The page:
Anthologies and Competing Canonizations: ʿImād al-Dīn al-Īṣfahānī (d. 597/1201) and Abū al-Maʿālī al-Ḥaẓīrī (568/1172) w/ Nathaniel Miller
Arabic literary history of the Seljuq, Fāṭimid, and Ayyūbid periods has been heavily shaped by a series of self-conscious continuations (dhayls) to al-Thaʿālibī’s (d. 429/1038) hugely influential Yatīmat al-dahr, particularly the Dumyat al-qaṣr of al-Bākharzī (d. 476/1075) and the Kharīdat al-qaṣr of ʿImād al-Dīn al-Iṣfahānī (d. 597/1201), a close advisor to Saladin. To a large extent these authors came from a similar milieu of Persian courts and elite urban educational institutions; al-Bākharzī and al-Thaʿālibī were, famously, acquaintances. A fourth text is often adduced, the Zīnat al-dahr of Abū l-Maʿālī al-Ḥaẓīrī (d. 568/1172), whose social profile, that of a Baghdadi book purveyor, was rather different from the other anthologists. ʿImād al-Dīn, during his time in Baghdad, made al-Ḥaẓīrī’s acquaintance during his time in Baghdad in the 550s/1157–1165 and used Zīnat al-dahr as a source for the Kharīda (completed in 573/1178). As Zīnat al-dahr has recently finally been published, al-Ḥaẓīrī and ʿImād al-Dīn’s methods of anthologizing can now be easily compared. My talk will discuss their divergent selection procedures, social networks, and aesthetic concerns.
Nathaniel A. Miller has a PhD in Arabic literature from the University of Chicago (2016) and taught and researched at the University of Cambridge from 2016–2021, where he received a 3-year Leverhulme Early Career post-doctoral fellowship. He is now a research fellow in Arabic Humanities at New York University. His research focuses on poetic interpretation of space and geography in two periods, the early Islamic (500–750) and Ayyūbid (1171–1250). His articles have appeared or are forthcoming in Arabica, Mediterranean Studies, Journal of the Royal Asiatic Society, BSOAS, and al-ʿUṣūr al-Wusṭā.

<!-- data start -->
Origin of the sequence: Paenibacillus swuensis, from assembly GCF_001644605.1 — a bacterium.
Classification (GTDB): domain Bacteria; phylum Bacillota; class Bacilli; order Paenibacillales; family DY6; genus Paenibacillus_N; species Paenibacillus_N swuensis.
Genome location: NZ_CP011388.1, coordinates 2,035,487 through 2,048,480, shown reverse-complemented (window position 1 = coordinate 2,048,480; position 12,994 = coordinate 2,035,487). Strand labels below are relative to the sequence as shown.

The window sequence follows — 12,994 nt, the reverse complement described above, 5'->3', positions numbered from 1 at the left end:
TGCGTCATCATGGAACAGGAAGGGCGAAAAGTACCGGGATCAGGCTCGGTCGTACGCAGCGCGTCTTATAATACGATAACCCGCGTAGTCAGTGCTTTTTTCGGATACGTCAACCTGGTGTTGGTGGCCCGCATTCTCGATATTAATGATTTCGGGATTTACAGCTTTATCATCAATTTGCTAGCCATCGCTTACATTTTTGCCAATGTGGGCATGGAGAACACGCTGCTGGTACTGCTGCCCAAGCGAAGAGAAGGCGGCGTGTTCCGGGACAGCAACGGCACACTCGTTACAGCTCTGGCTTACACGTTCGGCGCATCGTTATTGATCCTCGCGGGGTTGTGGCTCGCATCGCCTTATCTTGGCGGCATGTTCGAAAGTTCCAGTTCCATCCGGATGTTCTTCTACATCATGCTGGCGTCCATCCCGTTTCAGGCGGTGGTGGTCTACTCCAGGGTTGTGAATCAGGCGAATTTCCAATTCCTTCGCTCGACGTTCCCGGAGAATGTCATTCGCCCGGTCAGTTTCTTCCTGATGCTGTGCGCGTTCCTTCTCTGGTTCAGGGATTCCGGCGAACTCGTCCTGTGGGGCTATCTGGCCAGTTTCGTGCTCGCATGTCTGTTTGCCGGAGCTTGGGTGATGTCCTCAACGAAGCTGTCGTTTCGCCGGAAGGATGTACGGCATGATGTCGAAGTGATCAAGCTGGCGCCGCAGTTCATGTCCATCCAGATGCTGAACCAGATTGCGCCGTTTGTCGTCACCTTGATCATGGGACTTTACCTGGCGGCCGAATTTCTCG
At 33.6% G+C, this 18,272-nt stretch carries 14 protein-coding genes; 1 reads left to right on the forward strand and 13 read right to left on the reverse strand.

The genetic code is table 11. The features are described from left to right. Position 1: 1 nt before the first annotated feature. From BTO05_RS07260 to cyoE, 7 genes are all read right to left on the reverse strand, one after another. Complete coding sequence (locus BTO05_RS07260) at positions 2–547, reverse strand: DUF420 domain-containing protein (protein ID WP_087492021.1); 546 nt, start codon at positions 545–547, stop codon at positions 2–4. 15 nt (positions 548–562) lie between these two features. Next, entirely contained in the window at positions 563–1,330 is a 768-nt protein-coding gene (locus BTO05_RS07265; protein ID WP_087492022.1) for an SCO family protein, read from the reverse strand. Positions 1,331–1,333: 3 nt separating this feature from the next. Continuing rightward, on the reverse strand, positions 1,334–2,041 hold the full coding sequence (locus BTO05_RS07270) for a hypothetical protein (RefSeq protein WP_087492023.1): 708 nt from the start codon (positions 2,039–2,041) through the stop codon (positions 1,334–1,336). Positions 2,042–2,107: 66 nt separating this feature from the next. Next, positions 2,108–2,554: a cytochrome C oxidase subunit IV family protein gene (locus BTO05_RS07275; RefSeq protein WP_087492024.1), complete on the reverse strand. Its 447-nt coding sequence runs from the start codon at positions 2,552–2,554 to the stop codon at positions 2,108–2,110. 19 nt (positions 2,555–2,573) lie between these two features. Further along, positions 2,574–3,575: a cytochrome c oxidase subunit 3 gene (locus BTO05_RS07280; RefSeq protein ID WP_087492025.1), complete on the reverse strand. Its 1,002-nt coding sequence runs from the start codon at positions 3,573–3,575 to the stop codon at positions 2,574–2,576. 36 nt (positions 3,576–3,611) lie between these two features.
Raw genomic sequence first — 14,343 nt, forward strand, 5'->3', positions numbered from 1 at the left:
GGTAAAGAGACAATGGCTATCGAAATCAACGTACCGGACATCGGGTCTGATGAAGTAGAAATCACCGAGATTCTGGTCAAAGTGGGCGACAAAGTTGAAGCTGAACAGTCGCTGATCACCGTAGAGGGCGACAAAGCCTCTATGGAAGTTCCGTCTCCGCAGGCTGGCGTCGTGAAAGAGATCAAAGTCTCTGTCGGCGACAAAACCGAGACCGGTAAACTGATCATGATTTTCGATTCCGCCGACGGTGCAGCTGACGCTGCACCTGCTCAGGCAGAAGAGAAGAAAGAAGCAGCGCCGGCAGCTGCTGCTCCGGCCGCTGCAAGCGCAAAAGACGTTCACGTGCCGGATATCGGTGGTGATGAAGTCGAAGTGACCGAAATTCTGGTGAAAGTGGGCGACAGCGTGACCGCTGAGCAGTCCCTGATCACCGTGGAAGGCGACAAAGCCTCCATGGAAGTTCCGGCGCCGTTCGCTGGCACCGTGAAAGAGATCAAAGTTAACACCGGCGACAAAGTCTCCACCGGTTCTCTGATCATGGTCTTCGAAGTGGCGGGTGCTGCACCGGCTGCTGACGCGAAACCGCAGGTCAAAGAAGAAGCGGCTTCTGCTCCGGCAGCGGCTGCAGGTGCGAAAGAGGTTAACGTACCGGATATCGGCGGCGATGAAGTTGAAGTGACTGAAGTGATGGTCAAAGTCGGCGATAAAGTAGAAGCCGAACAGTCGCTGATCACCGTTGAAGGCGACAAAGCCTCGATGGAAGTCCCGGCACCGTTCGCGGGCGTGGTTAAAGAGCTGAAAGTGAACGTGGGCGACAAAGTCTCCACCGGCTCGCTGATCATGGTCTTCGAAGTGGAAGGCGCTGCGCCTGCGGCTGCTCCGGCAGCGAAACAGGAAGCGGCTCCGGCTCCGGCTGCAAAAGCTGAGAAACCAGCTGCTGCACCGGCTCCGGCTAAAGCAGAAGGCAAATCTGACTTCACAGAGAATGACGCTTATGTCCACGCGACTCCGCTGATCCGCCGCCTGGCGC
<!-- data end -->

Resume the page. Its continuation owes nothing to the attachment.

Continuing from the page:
To register, please email us at: [email protected]
with the subject: Miller Seminar
Sociohistorical and Cultural Relations in Premodern Mediterranean Societies through Literature and Folklore between the 11th and 17th Centuries
15th & 16th of June, 2023
The pre-modern Mediterranean was composed of diverse ethnic groups, religions and societies, making it a rich environment for ethnoreligious and sociocultural exchange. Increased access to digitised manuscript collections and fragmentary archive provides exciting opportunities to consider the relations between Jews, Christians, and Muslims across the Mediterranean through the investigation of literary materials – poems, fables, folk stories, legends, and myth, as well as the sentiments expressed in manuscripts, documents, letters, and personal accounts. An example is the fragments of medieval and early modern Arabic poetry from the Genizah collection, from which the APCG team at Trinity College Dublin study the sociocultural and intellectual life of the Jewish community and the mutual influence between the Muslim and Jewish cultures.
The Genizah fragments represent literary history which covers almost a thousand years of cultural production, giving insights into the multicultural aspects of the Mediterranean societies of the day, demonstrating a significant cultural exchange through, inter alia, poetic literature. This conference thus seeks papers on the theme of the educational and historical context of relations and between Jews, Christians, and Muslims, among others, through analysing the above works of high culture and mainstream literature. It also aims to uncover new perspectives on their sociocultural relations and exchanges, and highlight the extent of their interdependency.